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UT Austin researchers resume testing wastewater for COVID-19

Researchers say continuing to monitor the wastewater will give Austin advance knowledge of any spikes in COVID-19 cases.

AUSTIN, Texas — Editor's note: The above video was published in September 2020.

Researchers at the University of Texas at Austin have resumed testing wastewater for signs of COVID-19 after receiving new funding from the Texas Division of Emergency Management (TDEM).

Mary Jo Kirisits with the Cockrell School of Engineering said that although Austin's COVID-19 risk-based guidelines have been eliminated, continuing to monitor the wastewater will give the city advance knowledge of any spikes in COVID-19 cases. She said that would be beneficial as fewer people are getting testing or reporting positive results.

“People are going to get complacent and let their guard down,” said Kirisits, a professor in the Department of Civil, Architectural and Environmental Engineering (CAEE). “Testing wastewater as a normal course of action will give the city lead time in making important decisions, like when to provide more resources such as testing sites and vaccine hubs.”

Because SARS-CoV-2 is a fecal-shed virus, Kirisits and a team of researchers began taking samples from Austin's two largest wastewater treatment plants staring in summer 2020. They hoped to be able to track case spikes before they showed up in diagnostic testing.

RELATED: Your poop is helping UT Austin researchers predict COVID-19 spikes

UT reports that although wastewater monitoring generally indicated spikes in clinical case a few days before they occurred, the testing didn't give the two-week lead time the researchers were hoping for. However, this might change as cases wane and fewer COVID-19 tests are administered.

"The only way to get that two-week advance notice is when the cases are so low you can spot a difference," said Kerry Kinney, another CAEE professor. “It will be interesting doing monitoring going forward to see when cases rise. At this point, we haven’t gotten out of the pandemic to monitor for its resurgence.”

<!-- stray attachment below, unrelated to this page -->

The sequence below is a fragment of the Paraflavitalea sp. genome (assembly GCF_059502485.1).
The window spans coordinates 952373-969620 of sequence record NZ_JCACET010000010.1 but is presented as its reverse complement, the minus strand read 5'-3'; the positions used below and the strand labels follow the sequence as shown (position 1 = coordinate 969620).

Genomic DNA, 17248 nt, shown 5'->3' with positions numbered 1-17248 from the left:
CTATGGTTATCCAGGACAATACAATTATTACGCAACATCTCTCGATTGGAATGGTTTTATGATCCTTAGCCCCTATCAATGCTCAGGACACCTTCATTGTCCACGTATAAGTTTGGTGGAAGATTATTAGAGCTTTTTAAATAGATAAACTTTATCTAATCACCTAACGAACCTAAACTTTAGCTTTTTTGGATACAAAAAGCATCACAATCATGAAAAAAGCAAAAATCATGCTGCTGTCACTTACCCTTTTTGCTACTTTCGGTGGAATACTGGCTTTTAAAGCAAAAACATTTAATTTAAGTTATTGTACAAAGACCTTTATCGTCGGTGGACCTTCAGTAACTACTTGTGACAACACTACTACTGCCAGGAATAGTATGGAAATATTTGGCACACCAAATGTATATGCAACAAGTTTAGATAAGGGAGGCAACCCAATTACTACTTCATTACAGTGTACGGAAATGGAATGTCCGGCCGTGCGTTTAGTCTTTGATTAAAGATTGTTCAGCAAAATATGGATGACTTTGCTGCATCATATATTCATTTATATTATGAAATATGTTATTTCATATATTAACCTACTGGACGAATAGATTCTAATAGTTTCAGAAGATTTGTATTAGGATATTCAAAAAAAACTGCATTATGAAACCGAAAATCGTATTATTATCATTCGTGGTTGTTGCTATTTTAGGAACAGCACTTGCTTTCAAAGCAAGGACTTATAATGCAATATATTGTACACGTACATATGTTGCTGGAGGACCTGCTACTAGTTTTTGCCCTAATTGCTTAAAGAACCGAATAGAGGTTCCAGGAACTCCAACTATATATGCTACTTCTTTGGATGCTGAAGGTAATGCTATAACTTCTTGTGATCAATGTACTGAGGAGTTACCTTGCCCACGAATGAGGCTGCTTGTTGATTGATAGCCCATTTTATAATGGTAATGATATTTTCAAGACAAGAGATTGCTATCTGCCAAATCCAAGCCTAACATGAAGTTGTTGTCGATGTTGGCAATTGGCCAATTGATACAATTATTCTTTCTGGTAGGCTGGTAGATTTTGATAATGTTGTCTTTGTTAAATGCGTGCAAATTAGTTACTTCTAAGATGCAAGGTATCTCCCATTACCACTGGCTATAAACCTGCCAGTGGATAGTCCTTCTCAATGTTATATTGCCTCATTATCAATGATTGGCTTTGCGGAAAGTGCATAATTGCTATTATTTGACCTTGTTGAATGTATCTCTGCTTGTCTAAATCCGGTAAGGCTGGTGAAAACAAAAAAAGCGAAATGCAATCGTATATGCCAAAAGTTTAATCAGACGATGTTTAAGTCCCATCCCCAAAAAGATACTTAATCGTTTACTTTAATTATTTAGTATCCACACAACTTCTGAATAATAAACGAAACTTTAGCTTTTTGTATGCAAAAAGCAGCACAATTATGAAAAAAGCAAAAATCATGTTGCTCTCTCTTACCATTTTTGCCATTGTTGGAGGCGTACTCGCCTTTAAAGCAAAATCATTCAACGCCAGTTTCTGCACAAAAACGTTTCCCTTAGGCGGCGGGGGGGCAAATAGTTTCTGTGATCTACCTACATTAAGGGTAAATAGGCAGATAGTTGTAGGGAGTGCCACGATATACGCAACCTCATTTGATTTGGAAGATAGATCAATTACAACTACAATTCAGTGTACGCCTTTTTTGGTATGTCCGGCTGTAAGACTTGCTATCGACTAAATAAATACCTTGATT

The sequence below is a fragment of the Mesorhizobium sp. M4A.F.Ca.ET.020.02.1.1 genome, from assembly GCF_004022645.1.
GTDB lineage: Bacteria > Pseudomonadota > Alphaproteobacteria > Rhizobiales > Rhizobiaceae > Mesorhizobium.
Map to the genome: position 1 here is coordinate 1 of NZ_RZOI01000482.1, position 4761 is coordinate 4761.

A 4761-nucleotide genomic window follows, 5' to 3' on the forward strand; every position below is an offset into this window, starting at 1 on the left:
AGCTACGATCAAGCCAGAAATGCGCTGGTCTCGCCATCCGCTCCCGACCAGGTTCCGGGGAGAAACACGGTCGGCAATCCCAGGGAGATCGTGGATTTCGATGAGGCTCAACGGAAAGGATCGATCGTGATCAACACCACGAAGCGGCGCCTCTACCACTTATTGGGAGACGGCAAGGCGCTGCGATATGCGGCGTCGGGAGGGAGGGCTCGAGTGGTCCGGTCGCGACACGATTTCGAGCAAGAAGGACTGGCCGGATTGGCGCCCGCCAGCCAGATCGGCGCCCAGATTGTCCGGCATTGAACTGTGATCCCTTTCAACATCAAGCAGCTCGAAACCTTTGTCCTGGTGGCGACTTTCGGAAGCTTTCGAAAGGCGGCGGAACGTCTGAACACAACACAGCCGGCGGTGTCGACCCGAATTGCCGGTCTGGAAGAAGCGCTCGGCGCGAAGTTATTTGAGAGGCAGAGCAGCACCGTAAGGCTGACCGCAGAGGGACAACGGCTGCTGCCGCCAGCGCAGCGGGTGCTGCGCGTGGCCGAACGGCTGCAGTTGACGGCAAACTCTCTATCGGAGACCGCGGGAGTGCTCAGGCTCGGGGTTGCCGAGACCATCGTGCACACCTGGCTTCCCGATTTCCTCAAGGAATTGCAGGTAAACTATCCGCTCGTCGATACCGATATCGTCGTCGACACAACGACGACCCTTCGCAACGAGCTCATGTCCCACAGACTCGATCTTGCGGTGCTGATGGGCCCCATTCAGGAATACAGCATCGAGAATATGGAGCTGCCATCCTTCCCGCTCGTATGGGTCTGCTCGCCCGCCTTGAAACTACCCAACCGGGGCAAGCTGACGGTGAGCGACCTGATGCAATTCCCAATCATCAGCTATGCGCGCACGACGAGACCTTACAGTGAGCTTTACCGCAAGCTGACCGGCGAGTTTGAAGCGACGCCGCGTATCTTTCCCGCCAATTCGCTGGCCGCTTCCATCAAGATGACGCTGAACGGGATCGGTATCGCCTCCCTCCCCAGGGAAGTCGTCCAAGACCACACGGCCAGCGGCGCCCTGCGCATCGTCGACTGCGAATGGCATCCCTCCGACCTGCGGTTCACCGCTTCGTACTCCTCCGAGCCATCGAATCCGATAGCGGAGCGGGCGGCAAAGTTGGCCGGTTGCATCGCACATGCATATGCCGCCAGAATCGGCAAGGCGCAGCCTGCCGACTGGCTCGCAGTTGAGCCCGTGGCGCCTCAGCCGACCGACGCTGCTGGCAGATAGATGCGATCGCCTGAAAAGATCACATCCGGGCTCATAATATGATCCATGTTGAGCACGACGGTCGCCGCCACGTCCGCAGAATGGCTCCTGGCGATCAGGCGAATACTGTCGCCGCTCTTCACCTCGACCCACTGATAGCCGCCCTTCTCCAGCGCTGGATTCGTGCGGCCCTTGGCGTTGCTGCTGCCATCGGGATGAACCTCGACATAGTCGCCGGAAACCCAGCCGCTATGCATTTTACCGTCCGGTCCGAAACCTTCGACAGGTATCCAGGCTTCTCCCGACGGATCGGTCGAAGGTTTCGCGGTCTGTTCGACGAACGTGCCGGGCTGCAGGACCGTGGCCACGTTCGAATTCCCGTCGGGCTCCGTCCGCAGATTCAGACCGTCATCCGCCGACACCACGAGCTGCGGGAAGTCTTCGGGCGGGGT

UT said initial funding for the project was provided by the Cockrell School and two research challenge grants, Planet Texas 2050 and Whole Communities–Whole Health. When that money ran out last fall, further testing was put on hold.

However, Kirisits continued to go out to the treatment plants most days during the winter, collecting samples to be sure that when the team did get more funding, they would be able to record the surge in omicron cases that happened around the holidays.

Now the team has received a $150,000 grant from TDEM to resume their work.

UT said that sampling is ongoing at the Walnut Creek and South Austin Regional wastewater treatment plants. Specimens will be sent to Biota Technology for sequencing and "variant calling," which means that the percentage of SARS-CoV-2 in each variant class will be determined. 

"Since the variants have some differences in associated symptoms and some variants are more contagious than others, this will allow residents and health care providers to know what to look for and when to test," UT said.

The research team also plans to deploy 3D-printed sampling devices at several sites on the UT campus to tell whether specific buildings or residence halls are seeing case spikes. The devices can be dropped into maintenance holes for sampling over a specific period to monitor for the virus in certain locations. According to UT, the devices are not expensive to make and don't require a power source during deployment, making them convenient for sampling.

Kirisits said that wastewater is also useful for tracking other pathogens and disease markers, including for diabetes, so ongoing research is a crucial tool for public health.

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